Image Courtesy
http://www.tibettoons.com/ and http://heyhijabi.com/ (edited)


Subhayan Mukerjee said...

very well written indeed ... kudos man!

Vipul Grover said...

thanks subhayan:)

BK Chowla, said...

Vipul,on three different posts onthe same subject i have expressed my views.I have started liking Sarakozy.He is not a hypoctite like us and has a mind of his own.To or not to Burkha,just leave it him to sort out with those concernrd.I am sure this subject is getting more attention in India than in France.

Dhiman said...

Vipul hopped on to your post from Sm's post on this issue and you are bang on with your logical analysis and when you read Sm's other post about French Law and Religious Policy its becomes more clear that the President should not take sides on any religious issue....
You have very correctly said that as a Individual whatever he said against hijab is quite right and should be appreciated for it but it is French Muslim women who have to a call on this issue and not the state as I know some muslim women here in India who took up hijab themselves without any pressure from any quarters...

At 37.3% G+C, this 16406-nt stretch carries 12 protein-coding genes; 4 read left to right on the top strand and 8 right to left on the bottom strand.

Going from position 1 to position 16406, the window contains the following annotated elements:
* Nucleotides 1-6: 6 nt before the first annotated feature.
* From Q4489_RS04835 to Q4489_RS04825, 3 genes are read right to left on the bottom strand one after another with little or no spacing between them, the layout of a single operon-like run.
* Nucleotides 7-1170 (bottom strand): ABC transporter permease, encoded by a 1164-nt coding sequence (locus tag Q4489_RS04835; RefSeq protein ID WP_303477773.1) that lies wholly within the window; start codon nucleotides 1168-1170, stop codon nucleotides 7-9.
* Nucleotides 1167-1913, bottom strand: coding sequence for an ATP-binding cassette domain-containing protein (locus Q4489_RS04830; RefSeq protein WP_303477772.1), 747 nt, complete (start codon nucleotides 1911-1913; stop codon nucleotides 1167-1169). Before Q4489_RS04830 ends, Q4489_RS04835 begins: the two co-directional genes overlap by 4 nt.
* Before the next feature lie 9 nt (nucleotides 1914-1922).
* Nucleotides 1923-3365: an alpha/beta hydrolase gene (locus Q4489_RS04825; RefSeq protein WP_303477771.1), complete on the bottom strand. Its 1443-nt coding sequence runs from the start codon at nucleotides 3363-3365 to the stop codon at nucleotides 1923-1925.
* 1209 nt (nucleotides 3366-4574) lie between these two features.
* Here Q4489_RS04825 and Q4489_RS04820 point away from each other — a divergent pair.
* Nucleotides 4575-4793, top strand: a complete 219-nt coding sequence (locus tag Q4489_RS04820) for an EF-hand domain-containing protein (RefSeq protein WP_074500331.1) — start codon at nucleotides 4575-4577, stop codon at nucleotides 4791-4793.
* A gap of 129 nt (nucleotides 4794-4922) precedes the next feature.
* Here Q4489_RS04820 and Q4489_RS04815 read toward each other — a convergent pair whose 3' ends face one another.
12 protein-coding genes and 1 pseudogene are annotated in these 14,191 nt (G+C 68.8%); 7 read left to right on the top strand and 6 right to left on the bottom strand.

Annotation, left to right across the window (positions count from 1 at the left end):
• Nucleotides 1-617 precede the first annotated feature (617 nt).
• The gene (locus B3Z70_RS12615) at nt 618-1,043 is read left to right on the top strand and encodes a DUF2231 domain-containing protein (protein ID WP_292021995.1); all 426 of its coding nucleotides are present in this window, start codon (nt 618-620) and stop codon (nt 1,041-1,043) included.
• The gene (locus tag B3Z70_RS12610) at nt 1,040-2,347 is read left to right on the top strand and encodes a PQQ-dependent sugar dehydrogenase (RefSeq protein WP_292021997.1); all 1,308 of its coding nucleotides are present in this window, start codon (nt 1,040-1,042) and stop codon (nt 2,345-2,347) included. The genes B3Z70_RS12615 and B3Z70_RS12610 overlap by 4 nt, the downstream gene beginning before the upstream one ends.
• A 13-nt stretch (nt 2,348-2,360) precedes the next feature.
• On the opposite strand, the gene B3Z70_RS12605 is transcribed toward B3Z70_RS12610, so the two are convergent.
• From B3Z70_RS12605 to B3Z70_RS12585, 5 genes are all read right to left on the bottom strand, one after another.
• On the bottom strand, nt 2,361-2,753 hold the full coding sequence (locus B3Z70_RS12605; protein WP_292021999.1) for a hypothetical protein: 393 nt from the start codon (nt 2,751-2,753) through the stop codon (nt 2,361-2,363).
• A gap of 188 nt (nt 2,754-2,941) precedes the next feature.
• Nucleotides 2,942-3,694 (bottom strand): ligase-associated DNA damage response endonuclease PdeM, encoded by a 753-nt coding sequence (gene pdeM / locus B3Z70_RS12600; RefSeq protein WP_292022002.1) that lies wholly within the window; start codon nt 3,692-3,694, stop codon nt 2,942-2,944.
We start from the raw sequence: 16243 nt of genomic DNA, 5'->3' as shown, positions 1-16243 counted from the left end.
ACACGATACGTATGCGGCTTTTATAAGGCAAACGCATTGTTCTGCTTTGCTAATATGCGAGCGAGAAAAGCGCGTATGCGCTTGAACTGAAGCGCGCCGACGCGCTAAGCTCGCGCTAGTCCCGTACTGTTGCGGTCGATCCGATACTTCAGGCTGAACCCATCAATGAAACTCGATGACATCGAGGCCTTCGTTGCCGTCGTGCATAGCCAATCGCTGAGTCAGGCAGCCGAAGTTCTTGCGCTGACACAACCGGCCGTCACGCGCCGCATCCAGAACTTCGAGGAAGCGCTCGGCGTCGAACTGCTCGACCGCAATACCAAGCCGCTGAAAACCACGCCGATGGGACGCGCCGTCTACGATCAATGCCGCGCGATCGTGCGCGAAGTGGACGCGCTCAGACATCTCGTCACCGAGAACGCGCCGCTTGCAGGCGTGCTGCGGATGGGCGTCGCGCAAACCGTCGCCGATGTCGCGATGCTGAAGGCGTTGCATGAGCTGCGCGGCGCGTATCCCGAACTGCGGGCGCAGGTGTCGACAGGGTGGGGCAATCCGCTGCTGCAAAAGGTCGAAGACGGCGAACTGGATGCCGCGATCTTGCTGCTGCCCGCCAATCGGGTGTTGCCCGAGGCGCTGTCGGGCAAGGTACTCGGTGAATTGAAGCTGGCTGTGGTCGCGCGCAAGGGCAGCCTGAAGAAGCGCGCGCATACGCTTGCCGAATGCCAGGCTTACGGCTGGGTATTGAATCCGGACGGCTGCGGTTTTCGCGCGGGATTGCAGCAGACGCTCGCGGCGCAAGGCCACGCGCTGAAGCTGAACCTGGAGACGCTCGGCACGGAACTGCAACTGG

Lastly whether Hijab is "evil" or not muslim women should decide ...

Vipul Grover said...

World is a small place chowlaji:)
2day wat happens in France cn take place in India tomorrow. Issue might be different but policy might be similar.
Anyways, i myself appreciated Sarkozy for his personal view but when a President takes such stand publicly, I doubt his intelligence. It will be counterproductive if ppl see shades of "the white man's burden" in his words. Here the problem is complex with intermixing of religion and race.

Thanx buddy 4 dropping by. Um happy u liked my view.

Tabitha said...

Hey..Dats a nice post :)